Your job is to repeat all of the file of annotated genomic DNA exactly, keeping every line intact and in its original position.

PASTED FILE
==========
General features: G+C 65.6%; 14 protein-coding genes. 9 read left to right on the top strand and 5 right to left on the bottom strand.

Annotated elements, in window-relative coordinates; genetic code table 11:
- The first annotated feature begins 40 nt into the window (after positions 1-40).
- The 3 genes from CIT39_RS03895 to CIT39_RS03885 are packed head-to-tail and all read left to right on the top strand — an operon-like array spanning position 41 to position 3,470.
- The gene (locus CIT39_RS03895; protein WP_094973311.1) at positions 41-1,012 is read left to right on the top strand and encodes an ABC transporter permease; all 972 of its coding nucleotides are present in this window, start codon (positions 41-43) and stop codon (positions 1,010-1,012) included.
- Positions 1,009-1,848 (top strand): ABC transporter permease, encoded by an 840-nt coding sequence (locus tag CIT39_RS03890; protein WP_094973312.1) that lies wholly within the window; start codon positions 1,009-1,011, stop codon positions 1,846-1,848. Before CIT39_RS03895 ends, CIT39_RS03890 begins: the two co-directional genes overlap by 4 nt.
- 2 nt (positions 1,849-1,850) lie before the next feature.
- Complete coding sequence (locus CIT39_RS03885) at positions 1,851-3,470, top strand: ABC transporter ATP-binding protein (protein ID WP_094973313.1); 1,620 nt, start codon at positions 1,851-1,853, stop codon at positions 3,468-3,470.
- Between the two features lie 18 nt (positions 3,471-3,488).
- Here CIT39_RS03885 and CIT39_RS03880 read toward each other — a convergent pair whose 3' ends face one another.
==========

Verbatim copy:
General features: G+C 65.6%; 14 protein-coding genes. 9 read left to right on the top strand and 5 right to left on the bottom strand.

Annotated elements, in window-relative coordinates; genetic code table 11:
- The first annotated feature begins 40 nt into the window (after positions 1-40).
- The 3 genes from CIT39_RS03895 to CIT39_RS03885 are packed head-to-tail and all read left to right on the top strand — an operon-like array spanning position 41 to position 3,470.
- The gene (locus CIT39_RS03895; protein WP_094973311.1) at positions 41-1,012 is read left to right on the top strand and encodes an ABC transporter permease; all 972 of its coding nucleotides are present in this window, start codon (positions 41-43) and stop codon (positions 1,010-1,012) included.
- Positions 1,009-1,848 (top strand): ABC transporter permease, encoded by an 840-nt coding sequence (locus tag CIT39_RS03890; protein WP_094973312.1) that lies wholly within the window; start codon positions 1,009-1,011, stop codon positions 1,846-1,848. Before CIT39_RS03895 ends, CIT39_RS03890 begins: the two co-directional genes overlap by 4 nt.
- 2 nt (positions 1,849-1,850) lie before the next feature.
- Complete coding sequence (locus CIT39_RS03885) at positions 1,851-3,470, top strand: ABC transporter ATP-binding protein (protein ID WP_094973313.1); 1,620 nt, start codon at positions 1,851-1,853, stop codon at positions 3,468-3,470.
- Between the two features lie 18 nt (positions 3,471-3,488).
- Here CIT39_RS03885 and CIT39_RS03880 read toward each other — a convergent pair whose 3' ends face one another.